• Ex: airline passengers per month: seasonality, trending up
• Ex: Nikkei Index: trend up until 1990 then very different
• Ex: call per day to call center: no trend, but areas and outliers; weekly periodicity
##### 1.2.1.1 Concepts
• components: trend; seasonality; noise; other (e.g., outliers)
• tasks: description (past); forecasting (future); control (presence)
• requirements: equal-size increment; no missing points; enough data points
##### 1.2.1.2 Moving ("floating") Averages
• task: smoothing to get rid of noise
• solution: given a smoothing interval, replace the center point with an unweighted average of adjacent points; the larger the smoothing interval, the smoother the result
• can lead to unrealistic artifacts (e.g., outliers cause jumps in average)
• weighted: give greater weight to points near the center of the interval
• problems with moving averages: interior points only; no forecasting; computationally awkward (entire series must be available)
##### 1.2.1.3 Exponential Smoothing (Holt-Winters Methods)
• previous smoothed value is updated based on new data
• smoothed value is mixture of new "raw" data and previous "smooth" value
• three forms
• single : for data without trend
• double : for data with trend
• triple : data with trend and periodicity
• summary: simple; versatile; few assumptions; updating scheme easy to implement; use mixing parameter to balance smoothness versus faithfullness; single/double/triple depending on data set
##### 1.2.1.4 Outlier Detection in Time Series
• method
• 1: smooth the data to establish a baseline ("location")
• 2: find residual between baseline and data (subtract smooth value from data)
• 3: determine distribution (via kernel density estimate) of residual to find the "width"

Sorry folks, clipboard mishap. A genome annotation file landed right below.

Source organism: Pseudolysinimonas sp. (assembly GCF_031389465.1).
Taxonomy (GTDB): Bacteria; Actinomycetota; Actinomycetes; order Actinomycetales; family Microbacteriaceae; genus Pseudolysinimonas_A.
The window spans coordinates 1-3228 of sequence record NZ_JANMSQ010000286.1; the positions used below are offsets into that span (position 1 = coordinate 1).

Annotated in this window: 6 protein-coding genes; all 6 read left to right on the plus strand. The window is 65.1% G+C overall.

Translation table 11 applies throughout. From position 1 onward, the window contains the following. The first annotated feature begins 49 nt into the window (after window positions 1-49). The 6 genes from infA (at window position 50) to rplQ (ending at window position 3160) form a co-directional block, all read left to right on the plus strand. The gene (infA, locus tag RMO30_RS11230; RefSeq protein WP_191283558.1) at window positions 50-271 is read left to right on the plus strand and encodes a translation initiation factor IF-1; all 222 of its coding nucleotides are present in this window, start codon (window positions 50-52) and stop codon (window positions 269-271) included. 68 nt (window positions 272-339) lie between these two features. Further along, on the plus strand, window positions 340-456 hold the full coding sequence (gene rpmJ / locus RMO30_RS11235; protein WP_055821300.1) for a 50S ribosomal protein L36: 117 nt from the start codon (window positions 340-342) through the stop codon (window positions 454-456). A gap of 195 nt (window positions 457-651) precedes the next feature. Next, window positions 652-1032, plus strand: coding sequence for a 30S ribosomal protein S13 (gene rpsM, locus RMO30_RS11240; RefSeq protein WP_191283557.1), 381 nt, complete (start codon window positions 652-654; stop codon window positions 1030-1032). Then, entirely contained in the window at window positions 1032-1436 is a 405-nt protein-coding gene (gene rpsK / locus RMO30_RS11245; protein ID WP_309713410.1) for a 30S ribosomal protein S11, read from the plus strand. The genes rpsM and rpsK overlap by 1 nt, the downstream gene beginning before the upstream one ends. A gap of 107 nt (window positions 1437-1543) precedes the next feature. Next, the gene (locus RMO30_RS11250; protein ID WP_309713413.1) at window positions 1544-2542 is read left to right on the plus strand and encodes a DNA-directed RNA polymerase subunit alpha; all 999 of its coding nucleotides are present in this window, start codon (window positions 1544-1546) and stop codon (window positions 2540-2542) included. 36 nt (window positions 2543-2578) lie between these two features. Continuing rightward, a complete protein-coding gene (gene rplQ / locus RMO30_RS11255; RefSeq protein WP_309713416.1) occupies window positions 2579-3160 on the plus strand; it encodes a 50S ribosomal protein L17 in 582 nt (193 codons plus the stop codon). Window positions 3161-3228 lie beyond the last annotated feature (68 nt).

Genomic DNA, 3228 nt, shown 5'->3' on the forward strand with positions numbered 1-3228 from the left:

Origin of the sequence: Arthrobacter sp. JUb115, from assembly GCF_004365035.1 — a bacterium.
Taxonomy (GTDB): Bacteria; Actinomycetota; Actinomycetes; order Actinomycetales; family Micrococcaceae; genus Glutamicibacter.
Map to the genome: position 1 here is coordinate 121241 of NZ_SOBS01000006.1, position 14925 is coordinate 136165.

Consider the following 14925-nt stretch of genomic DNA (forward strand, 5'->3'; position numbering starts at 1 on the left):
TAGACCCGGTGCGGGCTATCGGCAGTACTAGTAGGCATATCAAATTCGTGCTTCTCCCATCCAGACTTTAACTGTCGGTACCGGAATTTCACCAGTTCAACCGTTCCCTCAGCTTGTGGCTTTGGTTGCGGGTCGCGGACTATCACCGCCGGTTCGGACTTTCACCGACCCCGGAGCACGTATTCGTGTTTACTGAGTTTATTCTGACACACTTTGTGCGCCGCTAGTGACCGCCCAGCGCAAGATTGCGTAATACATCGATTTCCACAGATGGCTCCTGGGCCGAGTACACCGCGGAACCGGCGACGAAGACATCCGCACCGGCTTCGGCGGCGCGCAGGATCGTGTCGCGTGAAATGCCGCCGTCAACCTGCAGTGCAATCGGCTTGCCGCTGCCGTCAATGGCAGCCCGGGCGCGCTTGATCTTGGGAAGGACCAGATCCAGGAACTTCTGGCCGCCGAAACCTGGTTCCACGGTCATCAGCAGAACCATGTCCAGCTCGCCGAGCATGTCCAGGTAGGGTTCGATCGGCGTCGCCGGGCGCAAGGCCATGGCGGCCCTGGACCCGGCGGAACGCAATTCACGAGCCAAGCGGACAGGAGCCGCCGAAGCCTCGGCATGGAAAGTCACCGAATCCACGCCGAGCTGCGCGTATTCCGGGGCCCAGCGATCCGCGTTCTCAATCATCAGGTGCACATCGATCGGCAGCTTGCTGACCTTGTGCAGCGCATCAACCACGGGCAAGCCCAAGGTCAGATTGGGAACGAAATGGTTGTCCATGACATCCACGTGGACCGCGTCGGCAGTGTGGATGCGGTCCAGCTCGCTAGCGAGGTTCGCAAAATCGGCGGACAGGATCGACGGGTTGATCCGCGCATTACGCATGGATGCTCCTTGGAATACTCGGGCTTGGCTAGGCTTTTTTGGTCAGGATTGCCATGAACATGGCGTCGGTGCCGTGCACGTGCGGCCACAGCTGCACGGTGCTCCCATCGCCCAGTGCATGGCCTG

• 4: use the cumulative distribution to establish "confience bands"
• 5: outliers differ from the baseline by more than the "width"
• alternative: use hot-winters smoothing (smooth the residual)
• advantage over outlier detection: works "up to the edge" (not just for interior points); adapts if the width of the residual changes
• special cases:
• if baseline is known and fixed then simpler (e.g., control problems like heated room with fixed temperature setting)
• if data is highly seasonal use "last year's value" as baseline
• summary
• visual inspection
• smoothing to establish baseline
• calculate residual
• distribution of residuals: "width"
• cumulative distribution of residuals: "confidence bands"
• smooth baseline to find outliers
##### 1.2.1.5 Trend Detection in Time Series
• Ex: fluctuations around a known setpoint
• use: cusum chart: makes small change in setpoint visible

#### 1.2.2 Modeling

• the purpose of data analysis is to understand the system, not the data
• data is means to an end
• helps to formulate ideas (inductive reasoning)
• used to validate models (deductive reasoning)
• inductive: observation -> pattern -> hypothesis -> theory
• deductive: theory -> hypothesis -> observation -> confirmation

##### 1.2.2.2 Height/Weight Proportions (A scaling argument)

… left the workshop at this point …

### 1.3 Part 3

#### 1.3.1 Graphs for Multi-Variate Problems

More than two variables.

## 2 Lunch with Eduardo Pelegri-Llopart

Chance had it that I had lunch with Eduardo Pelegri-Llopart. Eduardo was a prime mover behind GlassFish for many years. He recently moved to RIM.